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S&W Walther PPK, opinions? Worth buying?

Discussion in 'Handguns: Autoloaders' started by megatronrules, Feb 20, 2003.

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  1. megatronrules

    megatronrules Member

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    I looked at one yesterday,seems well made. Are these good guns? They sure seem nice :) Always wanted a PPK,but I heard Interarms were bad, and the war production guns cost a fortune.:( Thanks for any advice.
     
  2. Wildalaska

    Wildalaska member

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    Best bet would to see what Earl at earls repair service says....

    WildtheyhavelouseytirggersAlaska
     
  3. Kahr carrier

    Kahr carrier Member

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    Hi the S&Ws are PPKS .The Interarms PPKs are nice but with these you have to watch your grip on the gun if it is to high you will get slide bite.:( But the S&W version has a slightly longer tail so you can use a higher grip and not get slide bite a slight improvement on the original design. The S&W PPKs that I fired seemed nice and functioned fine.:)
     
  4. jar

    jar Member

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    I've always liked the looks of the PPK and have bought three over the years, one German, one French and one American. All were unreliable and sliced the hell out of my hand. Now the new Smith is really catching my attention. Maybe, just maybe, someone finally made the PPK a viable handgun. I certainly hope so 'cause I'd love to have one that worked.
     
  5. 10-Ring

    10-Ring Member

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    One e sales guys at a shop I frequent bought one. He's been impressed at its reliability and function. He was concerned about the stories of hammer bite w/ the older ones, but hasn't experienced any...yet :) Admittedly, he only has a couple hundred rounds through it, things might change.
     
  6. VictorLouis

    VictorLouis Guest

    Yes, the extended frame tang means no more hammer-bite, for most of us, anyway.;) Oh, and the sharp serrated trigger now has a smooth face.
     
  7. Standing Wolf

    Standing Wolf Member in memoriam

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    My interarms PPK's hammer has never bitten me once—and if it ever does, I'll bite it back!
     
  8. Kahr carrier

    Kahr carrier Member

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    OUCH>:what:
     
  9. Blackhawk

    Blackhawk Member In Memoriam

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    No problem with hammer bite on my InterArms PPK, but the slide could easily be on a slicing course with my hand. Never let it, but I was always careful how I gripped it. Beautiful SS gun that now has a nice home with somebody else....
     
  10. arinvolvo

    arinvolvo Member

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    Is S&W making or importing the PPK now? Does anyone have a picture of one?
     
  11. M1911

    M1911 Member

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    I believe that S&W makes it. Here's a picture: http://www.waltheramerica.com/ppks.htmYou also might want to consider the Kahr MK9. It's a bit smaller and lighter than the PPK/S and it is 9mm.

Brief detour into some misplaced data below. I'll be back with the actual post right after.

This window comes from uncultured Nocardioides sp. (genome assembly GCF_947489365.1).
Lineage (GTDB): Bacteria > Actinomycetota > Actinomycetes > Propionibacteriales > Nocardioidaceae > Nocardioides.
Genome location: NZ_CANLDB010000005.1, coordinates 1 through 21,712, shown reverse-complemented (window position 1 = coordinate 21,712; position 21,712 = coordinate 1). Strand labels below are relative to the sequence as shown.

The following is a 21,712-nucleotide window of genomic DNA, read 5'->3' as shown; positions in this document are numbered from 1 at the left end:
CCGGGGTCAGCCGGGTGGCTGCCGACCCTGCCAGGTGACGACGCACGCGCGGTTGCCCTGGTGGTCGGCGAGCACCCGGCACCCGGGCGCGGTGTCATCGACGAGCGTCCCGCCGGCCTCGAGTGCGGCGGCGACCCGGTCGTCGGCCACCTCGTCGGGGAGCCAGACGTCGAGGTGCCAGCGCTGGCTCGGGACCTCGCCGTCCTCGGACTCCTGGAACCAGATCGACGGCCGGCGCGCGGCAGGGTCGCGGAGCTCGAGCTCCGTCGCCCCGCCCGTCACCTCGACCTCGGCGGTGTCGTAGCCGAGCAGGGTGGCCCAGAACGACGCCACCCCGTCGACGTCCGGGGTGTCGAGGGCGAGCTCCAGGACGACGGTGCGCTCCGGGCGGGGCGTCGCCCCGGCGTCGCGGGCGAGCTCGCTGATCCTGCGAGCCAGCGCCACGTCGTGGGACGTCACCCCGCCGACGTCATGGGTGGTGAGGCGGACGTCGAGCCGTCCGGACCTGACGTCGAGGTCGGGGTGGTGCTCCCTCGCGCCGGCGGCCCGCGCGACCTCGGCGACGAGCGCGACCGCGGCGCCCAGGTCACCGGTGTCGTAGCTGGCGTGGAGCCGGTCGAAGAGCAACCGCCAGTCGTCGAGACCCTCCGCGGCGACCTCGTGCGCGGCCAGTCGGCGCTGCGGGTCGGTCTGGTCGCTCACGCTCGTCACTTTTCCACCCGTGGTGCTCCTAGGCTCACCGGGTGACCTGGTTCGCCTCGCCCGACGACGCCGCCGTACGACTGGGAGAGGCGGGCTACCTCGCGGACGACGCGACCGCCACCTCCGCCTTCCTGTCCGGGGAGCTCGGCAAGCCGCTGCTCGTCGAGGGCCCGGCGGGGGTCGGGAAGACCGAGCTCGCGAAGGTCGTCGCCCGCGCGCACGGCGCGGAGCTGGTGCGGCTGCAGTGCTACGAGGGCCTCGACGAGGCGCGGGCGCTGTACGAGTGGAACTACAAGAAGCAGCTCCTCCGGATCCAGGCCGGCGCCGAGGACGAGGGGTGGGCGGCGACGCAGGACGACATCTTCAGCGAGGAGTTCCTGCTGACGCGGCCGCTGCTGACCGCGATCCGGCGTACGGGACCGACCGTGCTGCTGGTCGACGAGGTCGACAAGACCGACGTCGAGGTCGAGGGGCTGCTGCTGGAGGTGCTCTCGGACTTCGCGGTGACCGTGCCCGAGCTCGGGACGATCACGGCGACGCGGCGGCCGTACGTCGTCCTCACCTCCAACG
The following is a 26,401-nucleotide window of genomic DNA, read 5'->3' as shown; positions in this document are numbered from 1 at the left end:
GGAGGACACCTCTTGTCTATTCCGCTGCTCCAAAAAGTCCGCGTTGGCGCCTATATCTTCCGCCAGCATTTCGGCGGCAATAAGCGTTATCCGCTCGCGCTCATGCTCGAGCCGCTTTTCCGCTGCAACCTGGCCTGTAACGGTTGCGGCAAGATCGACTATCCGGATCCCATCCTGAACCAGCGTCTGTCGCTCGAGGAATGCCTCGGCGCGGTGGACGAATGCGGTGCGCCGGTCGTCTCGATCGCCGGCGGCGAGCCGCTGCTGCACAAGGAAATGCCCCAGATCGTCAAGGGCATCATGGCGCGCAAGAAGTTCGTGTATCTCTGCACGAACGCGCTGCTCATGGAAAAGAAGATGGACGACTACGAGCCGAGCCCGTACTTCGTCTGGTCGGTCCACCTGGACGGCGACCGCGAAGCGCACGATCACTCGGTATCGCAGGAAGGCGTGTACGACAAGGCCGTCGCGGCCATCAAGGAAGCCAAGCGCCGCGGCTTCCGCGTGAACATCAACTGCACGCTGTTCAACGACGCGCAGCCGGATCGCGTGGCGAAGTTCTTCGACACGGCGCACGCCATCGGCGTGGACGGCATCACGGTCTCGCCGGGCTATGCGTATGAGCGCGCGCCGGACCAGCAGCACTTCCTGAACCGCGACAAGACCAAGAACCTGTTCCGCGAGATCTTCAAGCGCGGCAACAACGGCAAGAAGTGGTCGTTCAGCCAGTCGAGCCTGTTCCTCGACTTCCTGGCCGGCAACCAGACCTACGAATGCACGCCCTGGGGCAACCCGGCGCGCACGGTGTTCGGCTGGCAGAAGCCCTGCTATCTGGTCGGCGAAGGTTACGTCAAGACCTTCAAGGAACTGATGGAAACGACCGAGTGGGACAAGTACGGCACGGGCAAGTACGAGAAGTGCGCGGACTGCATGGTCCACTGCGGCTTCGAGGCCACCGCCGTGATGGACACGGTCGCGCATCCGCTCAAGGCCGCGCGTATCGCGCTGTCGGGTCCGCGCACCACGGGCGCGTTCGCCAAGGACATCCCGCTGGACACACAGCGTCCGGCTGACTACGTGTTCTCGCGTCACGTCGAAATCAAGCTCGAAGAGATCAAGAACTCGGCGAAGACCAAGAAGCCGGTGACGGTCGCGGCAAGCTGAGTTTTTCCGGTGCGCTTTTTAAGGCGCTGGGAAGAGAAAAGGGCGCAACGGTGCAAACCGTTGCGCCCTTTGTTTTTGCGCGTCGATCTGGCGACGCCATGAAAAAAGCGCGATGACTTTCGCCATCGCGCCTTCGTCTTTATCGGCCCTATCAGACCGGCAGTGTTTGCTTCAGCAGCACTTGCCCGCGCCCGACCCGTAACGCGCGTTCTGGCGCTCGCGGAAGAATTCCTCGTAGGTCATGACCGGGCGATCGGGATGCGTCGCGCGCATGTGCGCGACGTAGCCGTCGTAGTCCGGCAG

12. Handy

    Handy Guest

    If the PPK/S is importable, and the PPK is not, why would Walther have S&W make the PPK/S? That makes no sense.
     
  13. ArmaLube

    ArmaLube Member

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    PPK/S

    There is no question about it, the dimensions and lines of the PPK/S are beautiful. But, here is what is wrong with the PPK pistols:

    1. .380 is a wimpy cartridge.
    2. Since this is a very old mechanical design, it lacks the sophisticated safety features of quality modern pistols. For example, there is no firing pin safety. With a round in the chamber, these pistols can be dangerous if dropped.
    3. Trigger pulls are notoriously hard.

    IMHO, there are much better pistols available in this size range. Some of the compact 9mm S&W DA autos, for example. Better yet, a similarly compact 40 S&W would make a great choice.

    But, ideally, a compact .357 Sig would be a tremendous choice. This is a cartridge that will 'deliver the goods'.

    "Armalube Hits The Mark"
     
  14. TooTech

    TooTech Member

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    I've got a friend who was considering buying a new S&W PPK.

    The clerk in the local shop was talking it up as having better quality than the US-made Interarms guns. Then we all noticed that the leading edge of the triggerguard was not closing all the way into its' recess in the frame of the gun! Even the clerk said he would not accept the gun in that condition, and could they order a new one from the distributor.

    My friend REALLY liked the looks of the PPK, so a second one was ordered. We were both back at the shop a week later, and the second PPK had some major machine marks on the interior of the frame. Looked like it had been finished with a rat tail file. Needless to say my friend has since cooled on the notion of buying the S&W PPK, he'll look for a German one instead.

    So look 'em over REAL carefully!
     
  15. M1911

    M1911 Member

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    Really? They are certified for sale in MA, which means they've passed drop tests. I know a couple changes were made for the PPKs (e.g., longer tang). Could a firing pin safety have been added to the design?
     
  16. ArmaLube

    ArmaLube Member

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    Firing Pin Safety

    M1911,

    It is possible that the firing pin is locked in PPKs, when the manual safety is applied. I owned a PPK/S a few years ago and don't recall for sure if the firing pin is locked when the manual safety is on. If it is, then it would pass drop tests (when on safe).